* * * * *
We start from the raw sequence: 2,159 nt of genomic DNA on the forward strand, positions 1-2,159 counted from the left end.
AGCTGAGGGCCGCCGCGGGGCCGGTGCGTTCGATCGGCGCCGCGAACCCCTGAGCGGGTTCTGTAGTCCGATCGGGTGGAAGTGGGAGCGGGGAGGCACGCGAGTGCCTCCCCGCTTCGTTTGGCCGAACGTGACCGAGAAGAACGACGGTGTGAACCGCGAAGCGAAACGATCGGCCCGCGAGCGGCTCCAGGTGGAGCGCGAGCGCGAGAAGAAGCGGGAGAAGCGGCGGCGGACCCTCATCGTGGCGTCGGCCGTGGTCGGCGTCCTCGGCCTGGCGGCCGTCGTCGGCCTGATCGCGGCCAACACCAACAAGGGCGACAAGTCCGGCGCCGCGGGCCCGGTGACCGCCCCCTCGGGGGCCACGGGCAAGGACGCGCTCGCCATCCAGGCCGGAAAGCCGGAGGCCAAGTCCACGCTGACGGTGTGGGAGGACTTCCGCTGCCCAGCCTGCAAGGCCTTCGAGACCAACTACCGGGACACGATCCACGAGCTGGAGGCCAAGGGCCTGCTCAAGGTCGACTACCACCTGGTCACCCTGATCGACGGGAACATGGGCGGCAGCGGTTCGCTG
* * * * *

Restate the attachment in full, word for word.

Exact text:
We start from the raw sequence: 2,159 nt of genomic DNA on the forward strand, positions 1-2,159 counted from the left end.
AGCTGAGGGCCGCCGCGGGGCCGGTGCGTTCGATCGGCGCCGCGAACCCCTGAGCGGGTTCTGTAGTCCGATCGGGTGGAAGTGGGAGCGGGGAGGCACGCGAGTGCCTCCCCGCTTCGTTTGGCCGAACGTGACCGAGAAGAACGACGGTGTGAACCGCGAAGCGAAACGATCGGCCCGCGAGCGGCTCCAGGTGGAGCGCGAGCGCGAGAAGAAGCGGGAGAAGCGGCGGCGGACCCTCATCGTGGCGTCGGCCGTGGTCGGCGTCCTCGGCCTGGCGGCCGTCGTCGGCCTGATCGCGGCCAACACCAACAAGGGCGACAAGTCCGGCGCCGCGGGCCCGGTGACCGCCCCCTCGGGGGCCACGGGCAAGGACGCGCTCGCCATCCAGGCCGGAAAGCCGGAGGCCAAGTCCACGCTGACGGTGTGGGAGGACTTCCGCTGCCCAGCCTGCAAGGCCTTCGAGACCAACTACCGGGACACGATCCACGAGCTGGAGGCCAAGGGCCTGCTCAAGGTCGACTACCACCTGGTCACCCTGATCGACGGGAACATGGGCGGCAGCGGTTCGCTG